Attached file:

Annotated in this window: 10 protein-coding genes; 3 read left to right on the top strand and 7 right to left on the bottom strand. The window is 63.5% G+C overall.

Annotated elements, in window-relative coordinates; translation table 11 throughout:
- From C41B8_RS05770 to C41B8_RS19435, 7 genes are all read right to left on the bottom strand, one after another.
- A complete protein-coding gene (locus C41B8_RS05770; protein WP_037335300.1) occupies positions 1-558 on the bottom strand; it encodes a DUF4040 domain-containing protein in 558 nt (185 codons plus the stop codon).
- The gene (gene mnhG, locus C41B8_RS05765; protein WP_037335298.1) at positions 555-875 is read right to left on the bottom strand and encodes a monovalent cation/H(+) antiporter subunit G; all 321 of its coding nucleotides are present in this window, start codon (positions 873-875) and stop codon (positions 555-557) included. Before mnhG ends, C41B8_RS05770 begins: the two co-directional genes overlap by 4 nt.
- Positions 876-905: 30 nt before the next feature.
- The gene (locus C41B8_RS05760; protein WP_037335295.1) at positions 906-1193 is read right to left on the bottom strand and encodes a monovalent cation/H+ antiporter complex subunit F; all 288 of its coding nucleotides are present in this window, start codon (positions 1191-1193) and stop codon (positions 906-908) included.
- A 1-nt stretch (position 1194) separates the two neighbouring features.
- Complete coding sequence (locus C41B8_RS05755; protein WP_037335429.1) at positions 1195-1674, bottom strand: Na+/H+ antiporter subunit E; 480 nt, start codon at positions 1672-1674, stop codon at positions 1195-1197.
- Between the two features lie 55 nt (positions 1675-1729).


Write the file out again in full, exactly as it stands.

Annotated in this window: 10 protein-coding genes; 3 read left to right on the top strand and 7 right to left on the bottom strand. The window is 63.5% G+C overall.

Annotated elements, in window-relative coordinates; translation table 11 throughout:
- From C41B8_RS05770 to C41B8_RS19435, 7 genes are all read right to left on the bottom strand, one after another.
- A complete protein-coding gene (locus C41B8_RS05770; protein WP_037335300.1) occupies positions 1-558 on the bottom strand; it encodes a DUF4040 domain-containing protein in 558 nt (185 codons plus the stop codon).
- The gene (gene mnhG, locus C41B8_RS05765; protein WP_037335298.1) at positions 555-875 is read right to left on the bottom strand and encodes a monovalent cation/H(+) antiporter subunit G; all 321 of its coding nucleotides are present in this window, start codon (positions 873-875) and stop codon (positions 555-557) included. Before mnhG ends, C41B8_RS05770 begins: the two co-directional genes overlap by 4 nt.
- Positions 876-905: 30 nt before the next feature.
- The gene (locus C41B8_RS05760; protein WP_037335295.1) at positions 906-1193 is read right to left on the bottom strand and encodes a monovalent cation/H+ antiporter complex subunit F; all 288 of its coding nucleotides are present in this window, start codon (positions 1191-1193) and stop codon (positions 906-908) included.
- A 1-nt stretch (position 1194) separates the two neighbouring features.
- Complete coding sequence (locus C41B8_RS05755; protein WP_037335429.1) at positions 1195-1674, bottom strand: Na+/H+ antiporter subunit E; 480 nt, start codon at positions 1672-1674, stop codon at positions 1195-1197.
- Between the two features lie 55 nt (positions 1675-1729).